India to Go Slow on BPCL Disinvestment Plan
The Union Budget 2022 almost clarified that the BPCL disinvestment would not happen in the fiscal year FY22. The fiscal year FY22 will be an important year as it saw 3 long standing privatizations demand completed. BPCL was supposed to be the most high-profile case of an oil company being sold by the government. It was not merely a divestment of stake but a total privatization as the entire 52.98% stake in BPCL is planned to be sold.
Fiscal year 2021-22 has seen a good bit of success for the government in the area of privatization. For instance, loss making Air India was sold to the Tatas. The inflows may not have been much but the government stops bleeding billions of dollars on Air India each year. The second was the much smaller sale of Central Electronics Ltd to Nandal Finance. Lastly, in Jan-22, Neelachal Ispat was sold entirely to Tata Steel for over Rs.12,000 crore.
While the BPCL deal has been in the works for some time now, the government has not been too happy with the bids it has received. The government originally got 3 bids of which one has already backed out. The only prominent bid for BPCL still standing is that of Vedanta. Agarwal is willing to shell out the $10-12 billion that the government is expecting, but the government would like to see more competitive bids coming in.
In that last few years, several events at the Vedanta group have made the government wary. Firstly, there was the issue of corporate governance at its parent holding company. Then it made a bid to delist Vedanta India too low till LIC refused to buy the offer. Finally, the latest attempt is to merge its debt ridden parent Vedanta Resources with the cash rich Indian company. These events have made the government wary of selling to Vedanta.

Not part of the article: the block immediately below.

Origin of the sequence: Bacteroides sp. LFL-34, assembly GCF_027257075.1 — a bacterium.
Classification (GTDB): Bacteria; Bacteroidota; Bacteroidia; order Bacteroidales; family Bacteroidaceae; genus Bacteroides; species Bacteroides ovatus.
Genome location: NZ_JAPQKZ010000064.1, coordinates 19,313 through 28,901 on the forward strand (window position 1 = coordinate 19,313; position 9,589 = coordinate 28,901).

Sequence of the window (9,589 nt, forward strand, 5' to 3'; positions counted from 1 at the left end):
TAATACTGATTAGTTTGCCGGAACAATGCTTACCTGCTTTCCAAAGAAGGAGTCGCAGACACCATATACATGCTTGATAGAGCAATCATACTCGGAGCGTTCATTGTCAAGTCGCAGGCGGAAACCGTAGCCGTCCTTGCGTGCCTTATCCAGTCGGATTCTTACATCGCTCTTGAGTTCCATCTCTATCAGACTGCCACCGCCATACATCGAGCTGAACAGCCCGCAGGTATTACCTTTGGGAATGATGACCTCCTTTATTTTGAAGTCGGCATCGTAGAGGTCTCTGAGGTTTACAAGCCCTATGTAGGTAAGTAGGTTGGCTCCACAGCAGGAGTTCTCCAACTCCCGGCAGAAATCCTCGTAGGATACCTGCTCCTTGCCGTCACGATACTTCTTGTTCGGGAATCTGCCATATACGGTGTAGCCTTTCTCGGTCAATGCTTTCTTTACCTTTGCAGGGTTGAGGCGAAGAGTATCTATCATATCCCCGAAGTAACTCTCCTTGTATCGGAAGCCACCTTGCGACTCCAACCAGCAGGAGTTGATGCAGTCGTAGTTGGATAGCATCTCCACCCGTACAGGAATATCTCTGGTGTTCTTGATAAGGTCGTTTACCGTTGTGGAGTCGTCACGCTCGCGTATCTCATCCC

Then there is the issue of valuation. The market cap of BPCL is around Rs.83,000 crore so 52.98% stake of the government would be worth Rs.44,000 crore. However, the government is expecting around Rs.70,000-Rs.80,000 crore for the stake, including the control premium. While the premium is justified, there are not too many takers for BPCL at that price, other than Vedanta.
The final issue is whether the government can get a better price still. One way is to retain 26% stake and get a much better valuation for that stake post privatization. That will also satisfy the employees and the creditors for the time being. It looks like the government may gain more by going slow on the BPCL divestment. That is exactly what looks likely to happen. That possibly explains the tepid divestment target pencilled for FY23.
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